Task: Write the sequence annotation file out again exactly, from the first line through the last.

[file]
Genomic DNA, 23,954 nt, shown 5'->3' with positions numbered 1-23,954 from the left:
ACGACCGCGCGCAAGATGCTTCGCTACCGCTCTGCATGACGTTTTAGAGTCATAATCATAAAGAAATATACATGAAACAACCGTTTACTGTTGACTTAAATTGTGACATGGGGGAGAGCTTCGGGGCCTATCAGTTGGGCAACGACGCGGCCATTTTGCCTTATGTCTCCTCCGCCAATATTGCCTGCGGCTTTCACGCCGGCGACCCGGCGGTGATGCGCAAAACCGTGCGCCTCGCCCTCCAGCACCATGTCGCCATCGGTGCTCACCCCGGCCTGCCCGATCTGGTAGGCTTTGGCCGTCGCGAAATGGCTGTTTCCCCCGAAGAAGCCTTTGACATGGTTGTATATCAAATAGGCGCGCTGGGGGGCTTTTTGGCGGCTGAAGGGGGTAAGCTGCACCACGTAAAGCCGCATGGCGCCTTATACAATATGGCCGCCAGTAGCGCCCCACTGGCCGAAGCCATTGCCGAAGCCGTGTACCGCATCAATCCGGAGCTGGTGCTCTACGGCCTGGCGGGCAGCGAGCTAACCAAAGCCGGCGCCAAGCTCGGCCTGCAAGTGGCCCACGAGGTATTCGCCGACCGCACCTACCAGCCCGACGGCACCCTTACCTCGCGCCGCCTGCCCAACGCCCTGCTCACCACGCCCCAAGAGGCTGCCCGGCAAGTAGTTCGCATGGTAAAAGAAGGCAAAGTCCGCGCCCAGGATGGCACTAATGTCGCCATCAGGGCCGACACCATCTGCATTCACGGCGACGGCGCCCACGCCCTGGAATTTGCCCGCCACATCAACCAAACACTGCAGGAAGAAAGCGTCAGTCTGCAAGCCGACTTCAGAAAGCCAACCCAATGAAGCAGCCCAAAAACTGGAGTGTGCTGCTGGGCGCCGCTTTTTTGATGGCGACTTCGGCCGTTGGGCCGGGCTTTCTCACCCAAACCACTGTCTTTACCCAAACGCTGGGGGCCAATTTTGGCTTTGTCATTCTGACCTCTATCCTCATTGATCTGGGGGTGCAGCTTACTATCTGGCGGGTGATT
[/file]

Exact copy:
Genomic DNA, 23,954 nt, shown 5'->3' with positions numbered 1-23,954 from the left:
ACGACCGCGCGCAAGATGCTTCGCTACCGCTCTGCATGACGTTTTAGAGTCATAATCATAAAGAAATATACATGAAACAACCGTTTACTGTTGACTTAAATTGTGACATGGGGGAGAGCTTCGGGGCCTATCAGTTGGGCAACGACGCGGCCATTTTGCCTTATGTCTCCTCCGCCAATATTGCCTGCGGCTTTCACGCCGGCGACCCGGCGGTGATGCGCAAAACCGTGCGCCTCGCCCTCCAGCACCATGTCGCCATCGGTGCTCACCCCGGCCTGCCCGATCTGGTAGGCTTTGGCCGTCGCGAAATGGCTGTTTCCCCCGAAGAAGCCTTTGACATGGTTGTATATCAAATAGGCGCGCTGGGGGGCTTTTTGGCGGCTGAAGGGGGTAAGCTGCACCACGTAAAGCCGCATGGCGCCTTATACAATATGGCCGCCAGTAGCGCCCCACTGGCCGAAGCCATTGCCGAAGCCGTGTACCGCATCAATCCGGAGCTGGTGCTCTACGGCCTGGCGGGCAGCGAGCTAACCAAAGCCGGCGCCAAGCTCGGCCTGCAAGTGGCCCACGAGGTATTCGCCGACCGCACCTACCAGCCCGACGGCACCCTTACCTCGCGCCGCCTGCCCAACGCCCTGCTCACCACGCCCCAAGAGGCTGCCCGGCAAGTAGTTCGCATGGTAAAAGAAGGCAAAGTCCGCGCCCAGGATGGCACTAATGTCGCCATCAGGGCCGACACCATCTGCATTCACGGCGACGGCGCCCACGCCCTGGAATTTGCCCGCCACATCAACCAAACACTGCAGGAAGAAAGCGTCAGTCTGCAAGCCGACTTCAGAAAGCCAACCCAATGAAGCAGCCCAAAAACTGGAGTGTGCTGCTGGGCGCCGCTTTTTTGATGGCGACTTCGGCCGTTGGGCCGGGCTTTCTCACCCAAACCACTGTCTTTACCCAAACGCTGGGGGCCAATTTTGGCTTTGTCATTCTGACCTCTATCCTCATTGATCTGGGGGTGCAGCTTACTATCTGGCGGGTGATT